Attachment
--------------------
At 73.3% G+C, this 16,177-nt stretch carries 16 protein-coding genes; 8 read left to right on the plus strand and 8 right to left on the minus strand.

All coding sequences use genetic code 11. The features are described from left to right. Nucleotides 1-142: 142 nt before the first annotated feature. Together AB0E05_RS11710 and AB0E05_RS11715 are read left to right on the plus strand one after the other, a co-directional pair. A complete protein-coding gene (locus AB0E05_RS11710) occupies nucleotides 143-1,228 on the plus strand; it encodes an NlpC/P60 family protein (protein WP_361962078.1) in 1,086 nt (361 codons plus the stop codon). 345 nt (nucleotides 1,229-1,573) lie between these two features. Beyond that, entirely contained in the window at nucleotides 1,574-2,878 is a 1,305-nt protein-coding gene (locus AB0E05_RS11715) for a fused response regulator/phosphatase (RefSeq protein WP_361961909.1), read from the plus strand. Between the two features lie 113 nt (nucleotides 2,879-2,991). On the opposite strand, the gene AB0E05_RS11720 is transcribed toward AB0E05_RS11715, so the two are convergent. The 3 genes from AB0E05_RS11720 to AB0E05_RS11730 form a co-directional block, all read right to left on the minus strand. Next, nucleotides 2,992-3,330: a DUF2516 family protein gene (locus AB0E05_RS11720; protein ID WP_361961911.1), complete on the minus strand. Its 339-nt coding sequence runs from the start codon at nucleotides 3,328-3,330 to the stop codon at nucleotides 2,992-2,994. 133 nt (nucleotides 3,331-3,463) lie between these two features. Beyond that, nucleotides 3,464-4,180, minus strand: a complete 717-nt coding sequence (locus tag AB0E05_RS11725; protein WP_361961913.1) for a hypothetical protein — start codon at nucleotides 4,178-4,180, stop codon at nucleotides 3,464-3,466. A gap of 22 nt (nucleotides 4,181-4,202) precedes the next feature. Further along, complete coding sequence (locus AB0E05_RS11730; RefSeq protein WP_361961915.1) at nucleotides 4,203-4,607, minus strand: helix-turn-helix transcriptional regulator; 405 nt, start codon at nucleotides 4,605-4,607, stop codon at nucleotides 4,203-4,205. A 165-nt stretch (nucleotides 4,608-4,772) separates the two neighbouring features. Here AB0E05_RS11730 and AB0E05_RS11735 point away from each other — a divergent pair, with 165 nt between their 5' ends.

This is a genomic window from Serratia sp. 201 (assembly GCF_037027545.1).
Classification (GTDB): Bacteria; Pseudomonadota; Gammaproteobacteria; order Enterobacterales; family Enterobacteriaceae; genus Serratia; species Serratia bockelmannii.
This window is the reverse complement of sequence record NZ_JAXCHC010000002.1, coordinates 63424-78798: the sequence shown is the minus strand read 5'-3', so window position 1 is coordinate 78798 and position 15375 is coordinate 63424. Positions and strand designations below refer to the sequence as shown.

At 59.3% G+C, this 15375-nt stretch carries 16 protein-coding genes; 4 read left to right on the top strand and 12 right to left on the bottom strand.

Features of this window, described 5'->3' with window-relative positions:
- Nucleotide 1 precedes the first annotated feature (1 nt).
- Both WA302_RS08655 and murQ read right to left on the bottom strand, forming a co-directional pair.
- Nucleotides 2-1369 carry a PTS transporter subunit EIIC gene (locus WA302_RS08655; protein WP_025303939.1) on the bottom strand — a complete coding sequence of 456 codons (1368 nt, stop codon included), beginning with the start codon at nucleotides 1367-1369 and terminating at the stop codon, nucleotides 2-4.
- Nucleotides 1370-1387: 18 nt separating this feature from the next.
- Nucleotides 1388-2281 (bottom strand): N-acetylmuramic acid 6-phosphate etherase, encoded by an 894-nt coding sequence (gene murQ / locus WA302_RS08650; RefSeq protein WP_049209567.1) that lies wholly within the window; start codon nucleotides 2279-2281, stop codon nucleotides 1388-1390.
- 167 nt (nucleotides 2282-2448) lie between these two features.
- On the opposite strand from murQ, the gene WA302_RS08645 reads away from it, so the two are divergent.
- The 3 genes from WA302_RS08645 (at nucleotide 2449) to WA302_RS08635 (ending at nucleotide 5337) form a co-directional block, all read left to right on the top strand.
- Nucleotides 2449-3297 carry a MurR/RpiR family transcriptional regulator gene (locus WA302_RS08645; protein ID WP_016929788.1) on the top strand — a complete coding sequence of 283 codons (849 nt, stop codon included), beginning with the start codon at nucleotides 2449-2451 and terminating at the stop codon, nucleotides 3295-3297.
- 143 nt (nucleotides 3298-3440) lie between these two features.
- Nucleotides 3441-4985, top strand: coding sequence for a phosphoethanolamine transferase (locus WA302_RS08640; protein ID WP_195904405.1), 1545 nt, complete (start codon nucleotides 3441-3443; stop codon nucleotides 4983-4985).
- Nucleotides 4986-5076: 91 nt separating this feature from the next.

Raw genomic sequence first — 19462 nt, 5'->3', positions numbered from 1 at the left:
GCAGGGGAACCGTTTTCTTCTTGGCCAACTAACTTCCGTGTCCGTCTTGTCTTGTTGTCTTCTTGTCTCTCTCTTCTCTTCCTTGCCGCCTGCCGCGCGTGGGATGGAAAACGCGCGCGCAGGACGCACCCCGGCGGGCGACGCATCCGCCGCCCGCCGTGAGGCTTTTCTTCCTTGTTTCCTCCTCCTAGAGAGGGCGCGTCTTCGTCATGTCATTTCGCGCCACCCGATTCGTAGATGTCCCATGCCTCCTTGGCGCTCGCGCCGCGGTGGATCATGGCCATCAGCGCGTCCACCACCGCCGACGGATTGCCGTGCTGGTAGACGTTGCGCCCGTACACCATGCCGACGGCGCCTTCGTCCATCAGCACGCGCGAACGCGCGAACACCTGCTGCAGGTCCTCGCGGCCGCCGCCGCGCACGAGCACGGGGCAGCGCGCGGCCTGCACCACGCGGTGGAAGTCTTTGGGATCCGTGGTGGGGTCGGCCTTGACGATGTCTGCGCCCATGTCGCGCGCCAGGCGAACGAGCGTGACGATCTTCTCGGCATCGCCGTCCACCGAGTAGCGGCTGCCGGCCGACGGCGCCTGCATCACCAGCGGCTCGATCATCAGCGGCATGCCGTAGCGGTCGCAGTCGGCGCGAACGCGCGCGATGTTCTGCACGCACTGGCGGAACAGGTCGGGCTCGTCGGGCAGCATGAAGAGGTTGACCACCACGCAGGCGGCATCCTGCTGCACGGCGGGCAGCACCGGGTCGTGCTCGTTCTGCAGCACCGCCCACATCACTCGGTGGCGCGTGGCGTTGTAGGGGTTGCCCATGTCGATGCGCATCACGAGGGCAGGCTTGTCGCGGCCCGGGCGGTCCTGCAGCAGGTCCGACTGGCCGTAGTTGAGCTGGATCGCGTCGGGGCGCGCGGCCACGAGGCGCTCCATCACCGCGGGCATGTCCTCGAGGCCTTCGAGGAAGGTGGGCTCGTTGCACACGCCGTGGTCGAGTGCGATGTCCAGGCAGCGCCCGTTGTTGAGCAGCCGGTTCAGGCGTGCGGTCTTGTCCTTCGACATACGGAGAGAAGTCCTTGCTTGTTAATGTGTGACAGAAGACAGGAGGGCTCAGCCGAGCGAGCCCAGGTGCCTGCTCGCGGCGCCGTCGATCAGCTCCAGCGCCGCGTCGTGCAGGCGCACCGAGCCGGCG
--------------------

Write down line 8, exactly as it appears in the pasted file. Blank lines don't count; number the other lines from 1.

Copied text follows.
- Nucleotide 1 precedes the first annotated feature (1 nt).